SG: I think the setting of an improv class is already funny. You get to class. Nobody knows each other. Everyone's from different backgrounds and are different ages. It's like the only time that you're in a class of people who are all so different. Usually in college or high school, everyone's kind of on the same page or in the same place in life. In improv, you have lawyers who want to take a fun class and the mom who just had a kid and wants to get out there. Everyone's coming from a different place so automatically, nobody has anything in common except this idea that you all want to do improv together. So that idea was kind of what set it up, and then we wanted actors in those scenes who really improvise.
JW: In terms of writing, I think we always write it to be real. We never write things to be funny because if you do that, they're never going to end up being funny. Life is so funny in general, so we try to write true to life. We put this character in this situation where she feels so awkward, so that's why it's funny, because she's in an acting class and so out of her comfort zone. That's where the humor comes from.
SG: That stretch and share moment is probably the one that makes me cringe the most because I remember being that way in improv class. I wanted to strike a balance between being funny, cool and not sharing too much"”you get so in your head.
Guff: In addition to these very natural scenes there were those little sort of surreal fantasy moments, like the I Love Lucy scene and the sad clown scene. They really fit seamlessly into the movie, which also had moments of slapstick comedy and real drama. How did those fantasy scenes come about?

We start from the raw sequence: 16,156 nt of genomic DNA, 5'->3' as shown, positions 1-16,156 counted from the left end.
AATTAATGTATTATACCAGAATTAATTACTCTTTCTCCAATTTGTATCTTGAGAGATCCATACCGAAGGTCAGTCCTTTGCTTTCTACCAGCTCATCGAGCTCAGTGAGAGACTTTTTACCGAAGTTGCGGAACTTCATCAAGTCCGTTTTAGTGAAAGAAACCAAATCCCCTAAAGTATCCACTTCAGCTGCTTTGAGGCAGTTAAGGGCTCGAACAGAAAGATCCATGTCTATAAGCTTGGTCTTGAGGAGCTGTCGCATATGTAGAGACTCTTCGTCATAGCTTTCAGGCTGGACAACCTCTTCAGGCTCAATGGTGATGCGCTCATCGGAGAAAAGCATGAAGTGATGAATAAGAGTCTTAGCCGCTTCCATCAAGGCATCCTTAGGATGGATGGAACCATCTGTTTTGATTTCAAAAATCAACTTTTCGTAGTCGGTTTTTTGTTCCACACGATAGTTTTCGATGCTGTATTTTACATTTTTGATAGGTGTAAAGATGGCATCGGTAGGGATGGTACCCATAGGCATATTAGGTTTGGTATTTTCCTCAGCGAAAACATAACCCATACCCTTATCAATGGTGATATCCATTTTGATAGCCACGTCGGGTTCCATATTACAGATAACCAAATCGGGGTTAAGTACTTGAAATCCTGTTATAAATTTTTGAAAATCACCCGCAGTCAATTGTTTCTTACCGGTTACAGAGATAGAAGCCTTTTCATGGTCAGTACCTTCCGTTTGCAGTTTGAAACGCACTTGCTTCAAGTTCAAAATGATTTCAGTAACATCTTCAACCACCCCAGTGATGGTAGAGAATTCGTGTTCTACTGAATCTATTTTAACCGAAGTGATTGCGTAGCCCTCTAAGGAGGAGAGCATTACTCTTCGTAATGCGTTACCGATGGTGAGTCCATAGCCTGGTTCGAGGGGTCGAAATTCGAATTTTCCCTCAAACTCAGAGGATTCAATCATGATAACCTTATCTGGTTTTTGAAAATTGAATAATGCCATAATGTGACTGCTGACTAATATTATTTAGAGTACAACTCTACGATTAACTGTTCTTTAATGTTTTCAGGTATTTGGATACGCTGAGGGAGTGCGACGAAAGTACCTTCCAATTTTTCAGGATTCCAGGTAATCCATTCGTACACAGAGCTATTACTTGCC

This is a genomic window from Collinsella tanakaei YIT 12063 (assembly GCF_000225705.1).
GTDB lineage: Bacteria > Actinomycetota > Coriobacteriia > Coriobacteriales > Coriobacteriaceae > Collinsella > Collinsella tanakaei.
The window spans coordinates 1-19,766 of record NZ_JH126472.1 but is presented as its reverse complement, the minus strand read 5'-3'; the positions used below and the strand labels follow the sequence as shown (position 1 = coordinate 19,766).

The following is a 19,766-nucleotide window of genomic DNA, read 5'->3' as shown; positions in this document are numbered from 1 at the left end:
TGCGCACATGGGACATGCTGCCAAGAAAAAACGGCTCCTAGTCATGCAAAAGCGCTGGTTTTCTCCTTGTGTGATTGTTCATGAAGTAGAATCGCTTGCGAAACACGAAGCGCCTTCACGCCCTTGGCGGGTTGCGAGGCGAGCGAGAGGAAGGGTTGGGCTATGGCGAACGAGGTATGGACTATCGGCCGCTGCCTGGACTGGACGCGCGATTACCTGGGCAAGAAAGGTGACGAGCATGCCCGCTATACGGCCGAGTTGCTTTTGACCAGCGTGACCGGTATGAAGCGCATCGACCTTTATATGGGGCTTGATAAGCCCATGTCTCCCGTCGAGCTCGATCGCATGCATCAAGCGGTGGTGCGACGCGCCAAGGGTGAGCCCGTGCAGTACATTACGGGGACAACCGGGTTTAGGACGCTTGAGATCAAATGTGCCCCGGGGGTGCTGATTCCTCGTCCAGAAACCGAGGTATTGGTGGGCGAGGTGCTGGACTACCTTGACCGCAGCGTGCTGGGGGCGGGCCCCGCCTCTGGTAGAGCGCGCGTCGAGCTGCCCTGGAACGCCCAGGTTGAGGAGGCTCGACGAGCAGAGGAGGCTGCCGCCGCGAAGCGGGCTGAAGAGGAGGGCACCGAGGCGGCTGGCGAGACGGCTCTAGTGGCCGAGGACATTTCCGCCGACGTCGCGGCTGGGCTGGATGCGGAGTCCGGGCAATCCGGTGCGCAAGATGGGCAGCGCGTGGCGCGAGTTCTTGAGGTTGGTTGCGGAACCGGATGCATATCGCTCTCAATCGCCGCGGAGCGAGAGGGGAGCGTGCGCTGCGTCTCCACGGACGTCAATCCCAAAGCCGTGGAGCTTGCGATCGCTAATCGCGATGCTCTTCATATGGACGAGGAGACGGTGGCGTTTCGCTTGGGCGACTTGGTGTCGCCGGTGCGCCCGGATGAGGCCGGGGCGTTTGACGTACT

JW: Those came about because we thought about the character of Barb and how Barb viewed the world. If something really started happening in her life, she related it to something in the comedy world. We thought that was something that brought the movie to life and really brought it into her point of view so specifically. And as the movie becomes more dramatic, those moments become more dramatic. I don't want to give anything away, but at the end something happens and you think it's one of those moments, and then you realize it's actually real life.
Guff: It worked really well. I don't want to give too much away about the ending, but Barb finds what she loves in improv and has some success in the realm of the Internet. It's this very modern take on finding success, so I'm wondering what your personal views are on this viral Internet sphere and the idea that anyone can put anything up on the Internet?
SG: I think Jake and I both come from a world where we know nobody's going to do it for you. And I think once you realize that and once you realize that your phone has a camera, it's liberating and it's also kind of like...there's a lot of crap out there as well. But we didn't want Barb to have a crazy success story where now she's like, Amy Poehler and everyone wants her. It was more of like a slice of life sort of story, of someone who's not happy who chooses to make a change. It explores what could happen just if you change your thinking.
Guff: It was a very short shoot right?
JW: Yeah the whole thing was 15 days. 11 days in New York and 4 days in Scarsdale.
Guff: How can people see the movie and how they follow you guys?
JW: You can watch the movie on iTunes, Amazon, Google Play, and cable on demand. And it will also be on Hulu come October 20th. You can follow me at @jakewil on Instagram and Twitter and you can follow Sas @sasgoldie on Instagram and Twitter. And you can follow the movie on Facebook and Twitter as well.
Are You Joking? is available on iTunes, Amazon, Google Play, and cable On Demand, and it arrives on Hulu on October 20th.